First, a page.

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Justice Miscellaneous (Removal of Outdated Sex Terminology) Bill 2023

Cassy O'Connor MP  -  Thursday, 11 May 2023

Tags: LGBTI, Legislation

Ms O'CONNOR (Clark - Leader of the Greens) - Mr Deputy Speaker, the Greens will be supporting the Justice Miscellaneous (Removal of Outdated Sex Terminology) Bill 2023. We thank the Attorney-General for bringing this legislation forward. It has actually been part of an ongoing conversation that we have been having with the Attorney-General where we encouraged the development and bringing on of a bill to contemporise the language used in law when referring to people who live with variations of sex characteristics.

We recognise that this bill is intended to contemporise terminology in four pieces of legislation: the Anti-Discrimination Act 1998, the Court Security Act 2017, the Public Trustee Act 1930 and the Youth Justices Act 1997. This bill is one step towards improving the language that protects people with a variation of sex characteristics.

We know there will be members in this place who have spoken to people born with a variation of sex characteristics, some of whom, without their consent, were subject to surgery when they were babies. There is a feeling of trauma and a perception of stigma attached to these of our fellow Australians. We have a responsibility in here to make sure that the law properly protects people with innate variations of sex characteristics or who live with a variation of sex characteristics. I will be interested in the Attorney-General's response to Ms Haddad's questions in relation to people who are not born with a variation of sex characteristics, therefore it is not innate, and how the law might respond to those people.

Going to the broader issue of how we protect children with innate variations of sex characteristics, there is an important body of work done by the Tasmanian Law Reform Institute (TLRI) and handed down in June 2020. The report, Legal Recognition of Sex and Gender: Final Report No 31, explores the issue of consent, or lack thereof, to medical treatment for children with innate variations of sex characteristics. The terminology used in this report is 'intersex' because that has been a commonly used term. I will quote from the report:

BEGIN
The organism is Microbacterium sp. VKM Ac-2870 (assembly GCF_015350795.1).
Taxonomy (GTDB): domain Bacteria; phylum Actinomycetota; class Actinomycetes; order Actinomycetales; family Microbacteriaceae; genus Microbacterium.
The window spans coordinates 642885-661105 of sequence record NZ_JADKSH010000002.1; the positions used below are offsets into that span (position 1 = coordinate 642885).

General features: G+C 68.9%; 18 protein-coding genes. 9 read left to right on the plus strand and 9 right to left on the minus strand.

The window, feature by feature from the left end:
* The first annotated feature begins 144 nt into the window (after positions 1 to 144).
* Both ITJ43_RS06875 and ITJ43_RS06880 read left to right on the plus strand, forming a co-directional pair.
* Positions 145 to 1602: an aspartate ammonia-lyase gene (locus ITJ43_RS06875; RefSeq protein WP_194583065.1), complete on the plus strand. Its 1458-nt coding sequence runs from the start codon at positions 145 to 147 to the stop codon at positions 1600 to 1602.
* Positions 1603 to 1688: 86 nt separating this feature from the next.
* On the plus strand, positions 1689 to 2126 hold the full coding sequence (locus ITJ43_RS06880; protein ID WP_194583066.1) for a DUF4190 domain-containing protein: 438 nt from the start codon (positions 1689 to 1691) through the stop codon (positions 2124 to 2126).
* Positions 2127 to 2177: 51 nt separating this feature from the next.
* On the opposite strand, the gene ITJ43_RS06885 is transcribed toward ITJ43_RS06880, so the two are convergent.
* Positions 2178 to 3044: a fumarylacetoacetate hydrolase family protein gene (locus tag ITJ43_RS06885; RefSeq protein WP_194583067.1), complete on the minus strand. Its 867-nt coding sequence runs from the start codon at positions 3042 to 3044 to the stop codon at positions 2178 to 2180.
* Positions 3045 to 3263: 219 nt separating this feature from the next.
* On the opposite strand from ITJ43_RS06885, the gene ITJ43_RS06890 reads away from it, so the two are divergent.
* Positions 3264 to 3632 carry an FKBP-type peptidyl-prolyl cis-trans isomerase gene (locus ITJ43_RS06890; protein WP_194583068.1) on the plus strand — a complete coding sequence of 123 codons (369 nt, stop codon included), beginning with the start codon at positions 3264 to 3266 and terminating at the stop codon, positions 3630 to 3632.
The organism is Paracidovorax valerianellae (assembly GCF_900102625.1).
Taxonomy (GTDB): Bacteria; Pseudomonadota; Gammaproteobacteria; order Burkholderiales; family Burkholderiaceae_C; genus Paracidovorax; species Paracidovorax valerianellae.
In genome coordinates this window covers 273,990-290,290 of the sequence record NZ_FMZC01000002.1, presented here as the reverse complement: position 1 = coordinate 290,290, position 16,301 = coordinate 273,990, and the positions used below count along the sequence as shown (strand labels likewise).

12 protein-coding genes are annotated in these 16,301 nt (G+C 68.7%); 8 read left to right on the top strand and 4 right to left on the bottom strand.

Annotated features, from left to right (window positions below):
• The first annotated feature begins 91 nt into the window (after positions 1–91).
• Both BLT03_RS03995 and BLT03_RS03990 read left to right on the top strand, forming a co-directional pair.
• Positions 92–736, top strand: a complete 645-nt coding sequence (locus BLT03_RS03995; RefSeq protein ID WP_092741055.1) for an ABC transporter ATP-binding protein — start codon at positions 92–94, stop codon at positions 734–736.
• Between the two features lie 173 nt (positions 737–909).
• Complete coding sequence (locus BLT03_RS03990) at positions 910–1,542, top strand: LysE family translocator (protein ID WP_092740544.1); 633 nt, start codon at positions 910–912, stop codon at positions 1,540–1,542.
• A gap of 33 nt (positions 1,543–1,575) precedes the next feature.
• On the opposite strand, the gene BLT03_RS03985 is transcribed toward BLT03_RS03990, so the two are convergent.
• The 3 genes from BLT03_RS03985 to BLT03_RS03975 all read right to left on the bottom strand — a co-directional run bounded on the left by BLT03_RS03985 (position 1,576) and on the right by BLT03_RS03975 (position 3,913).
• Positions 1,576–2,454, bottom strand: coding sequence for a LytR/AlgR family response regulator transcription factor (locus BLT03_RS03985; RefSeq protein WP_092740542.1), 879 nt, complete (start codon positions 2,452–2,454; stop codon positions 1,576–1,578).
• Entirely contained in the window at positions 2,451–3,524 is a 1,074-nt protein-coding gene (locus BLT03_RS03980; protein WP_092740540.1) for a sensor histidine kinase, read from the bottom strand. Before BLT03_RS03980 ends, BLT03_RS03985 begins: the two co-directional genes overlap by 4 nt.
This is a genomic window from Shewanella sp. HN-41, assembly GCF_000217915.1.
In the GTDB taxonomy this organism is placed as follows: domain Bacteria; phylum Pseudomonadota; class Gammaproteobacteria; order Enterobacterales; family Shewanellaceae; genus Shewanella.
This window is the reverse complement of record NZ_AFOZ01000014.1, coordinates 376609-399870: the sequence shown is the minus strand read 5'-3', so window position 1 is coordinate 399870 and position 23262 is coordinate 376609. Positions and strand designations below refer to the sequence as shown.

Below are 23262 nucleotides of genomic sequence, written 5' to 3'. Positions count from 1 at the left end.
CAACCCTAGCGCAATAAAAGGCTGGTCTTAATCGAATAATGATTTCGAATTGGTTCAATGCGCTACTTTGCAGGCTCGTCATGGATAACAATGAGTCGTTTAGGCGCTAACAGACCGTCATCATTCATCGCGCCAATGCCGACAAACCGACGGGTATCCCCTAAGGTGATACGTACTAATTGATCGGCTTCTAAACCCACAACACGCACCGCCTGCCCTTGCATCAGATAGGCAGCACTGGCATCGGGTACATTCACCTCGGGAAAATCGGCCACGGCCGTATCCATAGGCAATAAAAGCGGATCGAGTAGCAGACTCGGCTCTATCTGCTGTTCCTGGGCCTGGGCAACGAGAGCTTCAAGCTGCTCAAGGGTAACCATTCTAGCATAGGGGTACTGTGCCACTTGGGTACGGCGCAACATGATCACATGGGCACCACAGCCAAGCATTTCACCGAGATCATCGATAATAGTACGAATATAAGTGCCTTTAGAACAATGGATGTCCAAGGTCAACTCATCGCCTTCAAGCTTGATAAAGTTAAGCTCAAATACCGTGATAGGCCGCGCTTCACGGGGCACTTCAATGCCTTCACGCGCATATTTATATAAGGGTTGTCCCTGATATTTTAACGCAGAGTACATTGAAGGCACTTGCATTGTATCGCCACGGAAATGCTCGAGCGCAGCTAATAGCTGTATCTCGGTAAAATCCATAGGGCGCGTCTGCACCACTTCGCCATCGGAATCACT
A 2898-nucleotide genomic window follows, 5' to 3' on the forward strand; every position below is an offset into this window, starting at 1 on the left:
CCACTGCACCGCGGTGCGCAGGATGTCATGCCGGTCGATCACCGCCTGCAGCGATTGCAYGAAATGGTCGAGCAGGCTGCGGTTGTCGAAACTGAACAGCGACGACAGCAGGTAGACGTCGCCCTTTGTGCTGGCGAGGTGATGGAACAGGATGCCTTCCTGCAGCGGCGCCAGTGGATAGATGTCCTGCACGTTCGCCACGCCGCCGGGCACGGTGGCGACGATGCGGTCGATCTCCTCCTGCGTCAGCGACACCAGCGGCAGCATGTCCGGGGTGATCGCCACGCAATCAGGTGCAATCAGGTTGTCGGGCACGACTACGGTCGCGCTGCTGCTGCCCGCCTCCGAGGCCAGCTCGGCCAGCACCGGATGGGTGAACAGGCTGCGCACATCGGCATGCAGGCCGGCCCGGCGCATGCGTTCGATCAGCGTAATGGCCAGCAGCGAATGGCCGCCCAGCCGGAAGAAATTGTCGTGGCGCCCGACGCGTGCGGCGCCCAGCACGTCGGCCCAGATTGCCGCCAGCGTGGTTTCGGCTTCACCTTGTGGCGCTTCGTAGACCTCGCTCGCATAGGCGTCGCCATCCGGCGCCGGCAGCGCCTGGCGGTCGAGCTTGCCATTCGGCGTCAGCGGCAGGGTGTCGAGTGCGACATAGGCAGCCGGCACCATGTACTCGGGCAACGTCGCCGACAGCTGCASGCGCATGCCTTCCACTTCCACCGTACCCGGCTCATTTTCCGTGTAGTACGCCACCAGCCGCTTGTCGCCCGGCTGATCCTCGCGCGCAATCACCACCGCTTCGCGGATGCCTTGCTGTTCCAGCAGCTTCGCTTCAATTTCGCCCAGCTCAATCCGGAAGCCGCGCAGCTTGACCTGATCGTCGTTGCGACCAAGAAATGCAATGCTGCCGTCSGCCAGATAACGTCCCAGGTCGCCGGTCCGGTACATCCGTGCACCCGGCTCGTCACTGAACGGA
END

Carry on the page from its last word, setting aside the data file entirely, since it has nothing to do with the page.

In circumstances where children are born with intersex variations of sex characteristics, that is, ambiguous genitalia, medical practitioners will sometimes perform a 'genital normalisation procedure'. This is a surgical intervention intended to make the external genital appearance and internal gonads more closely match the typical characteristics of an assigned gender.

As outlined earlier in this report, the Birth, Deaths and Marriages Act now allows a longer time for parents of children for whom variations of sex characteristics do not allow for an easy assignment of sex to register the birth and, therefore, the sex, if they choose to, of a child. This will relieve some initial pressure on parents to make medical decisions. However, for many intersex people, their sex characteristics become more or less pronounced throughout their childhood, even after 120 days. Assigning a sex for the purposes of registering the birth of an intersex child can be difficult.

In general, medical practitioners and parents considered 'normalisation' interventions to be in the best interests of the child, believing the variations to be abnormal and seeking to 'correct' a perceived disorder. However, a number of submissions to the TLRI emphasise that there are generations of adults who have lived and must live with the consequences of government policies and medical practices that authorised interventions to 'normalise' a child's physiology.

Submissions to the TLRI from community organisations and members of the community highlight the pain and the suffering caused by past practices, some of which continue to be used today. These submissions are consistent with the experiences of the many intersex adults who underwent these procedures as infants and children, and have subsequently shared that they consider these interventions to have been extremely harmful.

A 2013 Senate inquiry examining involuntary or coerced sterilisation of intersex people received evidence regarding the social and psychological ramifications of such surgeries. It told of the social stigma, the legacy of shame, erosion of trust within a child's family unit, personal and psychological distress, adult sexual anxieties and uncertainty about personal and gender identity experienced by those on whom surgery was performed.

Anyone who has not read the masterpiece book, Middlesex, by Jeffrey Eugenides, I highly recommend it. It tells the story, albeit fictional, of a child, Callie, who was born with a variation of sex characteristics, underwent surgery and was assigned a sex or gender not long after birth. The story explores this child's suffering. It won the Pulitzer Prize and is one of the truly great pieces of literature.

Although I understand that the Attorney-General is not the Minister for Health, but we have some questions about practices that we understand are taking place in the Tasmanian health system today.